Tinea capitis. A 2 × 3 cm oval patch of alopecia with short hair ends and black dots
Clinical Differential Diagnosis
The physical examination and clinical history is most consistent with tinea capitis. However, other diagnostic possibilities include alopecia areata, seborrheic dermatitis, and atopic dermatitis. A complete differential diagnosis of tinea capitis also includes psoriasis, trichotillomania, systemic lupus erythematosus, pityriasis amiantacea, and folliculitis. It is imperative to distinguish tinea capitis from other possible superficial fungal infections caused by Candida spp and Malassezia spp.
Fungal culture to determine the causative organism is preferred but biopsy may be performed in unclear cases. Dermatophytes are hyaline fungi requiring GMS or PAS stain for adequate visualization in H&E preparations. Dermatophytes as branched, septate hyphae and/or spores are seen. Kerions might demonstrate a brisk neutrophilic infiltrate or Majocci’s granuloma formation (follicular involvement of the fungal organism) (Guarner & Brandt 2011).
Lesion scrapings were obtained, prepped with potassium hydroxide (KOH), and viewed under the light microscope, revealing branching hyphae. A fungal culture of involved hair was performed in order to identify the causative organism.
The diagnosis of tinea capitis, as well as the nature of this fungal infection, was discussed with the patient and family. Treatment options were reviewed including the need for oral antifungal medication as topical medications are often ineffective. The patient was immediately started on micronized griseofulvin 25 mg/kg daily for 8 weeks while cultures were pending. Topical antifungal shampoo with selenium sulfide was prescribed for the patient and close contacts to use. Precautions to rid fomites (hair brushes, pillowcases, and sheets) of fungal spores were discussed to prevent spread and reinfection. Possible sequelae of tinea capitis, including persistent alopecia and post-inflammatory dyspigmentation were discussed although they are rare. The patient was given a follow up appointment in 2 months to assess for resolution of symptoms. Parents were told to come into clinic if symptoms worsen or if features of superimposed infection occur.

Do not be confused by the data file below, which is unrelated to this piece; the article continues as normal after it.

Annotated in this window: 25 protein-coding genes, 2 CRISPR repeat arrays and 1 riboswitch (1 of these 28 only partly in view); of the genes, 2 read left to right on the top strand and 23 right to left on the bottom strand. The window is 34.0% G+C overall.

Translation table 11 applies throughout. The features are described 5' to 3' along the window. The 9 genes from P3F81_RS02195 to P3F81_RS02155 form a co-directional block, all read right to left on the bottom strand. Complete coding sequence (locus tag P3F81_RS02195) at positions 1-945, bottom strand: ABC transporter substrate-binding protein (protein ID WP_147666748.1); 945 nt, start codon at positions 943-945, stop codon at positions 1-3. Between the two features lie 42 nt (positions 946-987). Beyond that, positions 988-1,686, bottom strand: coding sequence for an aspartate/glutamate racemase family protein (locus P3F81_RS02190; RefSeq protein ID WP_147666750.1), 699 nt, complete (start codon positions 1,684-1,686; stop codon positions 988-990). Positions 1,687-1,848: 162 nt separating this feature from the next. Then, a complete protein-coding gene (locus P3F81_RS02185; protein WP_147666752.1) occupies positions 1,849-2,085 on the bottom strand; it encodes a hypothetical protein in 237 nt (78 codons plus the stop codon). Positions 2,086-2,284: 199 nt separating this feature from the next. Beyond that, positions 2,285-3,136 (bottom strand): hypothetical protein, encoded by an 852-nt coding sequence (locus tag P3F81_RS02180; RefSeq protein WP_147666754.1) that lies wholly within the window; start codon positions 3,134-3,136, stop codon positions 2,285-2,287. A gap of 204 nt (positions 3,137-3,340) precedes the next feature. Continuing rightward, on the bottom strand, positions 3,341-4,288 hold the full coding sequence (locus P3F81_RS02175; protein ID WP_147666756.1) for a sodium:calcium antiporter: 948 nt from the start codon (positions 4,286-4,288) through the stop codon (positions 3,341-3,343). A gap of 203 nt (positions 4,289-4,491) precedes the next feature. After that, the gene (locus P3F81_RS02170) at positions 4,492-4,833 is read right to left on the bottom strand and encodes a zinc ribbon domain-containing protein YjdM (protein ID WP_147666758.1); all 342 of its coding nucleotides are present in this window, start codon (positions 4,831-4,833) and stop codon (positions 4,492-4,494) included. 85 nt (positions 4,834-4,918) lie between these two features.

Tinea capitis, commonly known as scalp ringworm, is a common cutaneous dermatophyte fungal infection of the scalp and hair follicles most commonly affecting children, especially of African American and Hispanic descent. Tinea capitis has a prevalence of 13 % in US school children (Silverberg et al. 2002). Rates continue to increase in African American children. Risk for tinea capitis is increased in crowded living conditions. Adults can be carriers of the pathogens in the scalp with African American women in particular having the most reported adult cases of tinea capitis (Silverberg et al. 2002).
Trichophyton tonsurans is the most common pathogen causing tinea capitis in the United States. Other species include Microsporum spp, including Microsporum canis which is the most common worldwide pathogen. Human to human spread occurs most frequently but animals and plants can be reservoirs for dermatophytes. The method of spread depends on the type of fungal pathogen.
Signs of tinea capitis include: hair loss with broken hairs or black dots on the scalp, scaling, erythema, edematous boggy plaques often studded with pustules called kerions, tenderness, and scarring. Cervical lymphadenopathy may occur as well as low-grade fevers. There can also be associated pruritus of the affected scalp. Significant seborrheic dermatitis is less common in children; the presence of scaling in a child should trigger examination for tinea capitis. In Caucasian children, scalp hyperkeratosis of childhood is most often associated with atopic and seborrheic dermatitis, however research has shown that in African American and Hispanic children hyperkeratosis of childhood is most often associated with tinea capitis (Coley et al. 2011).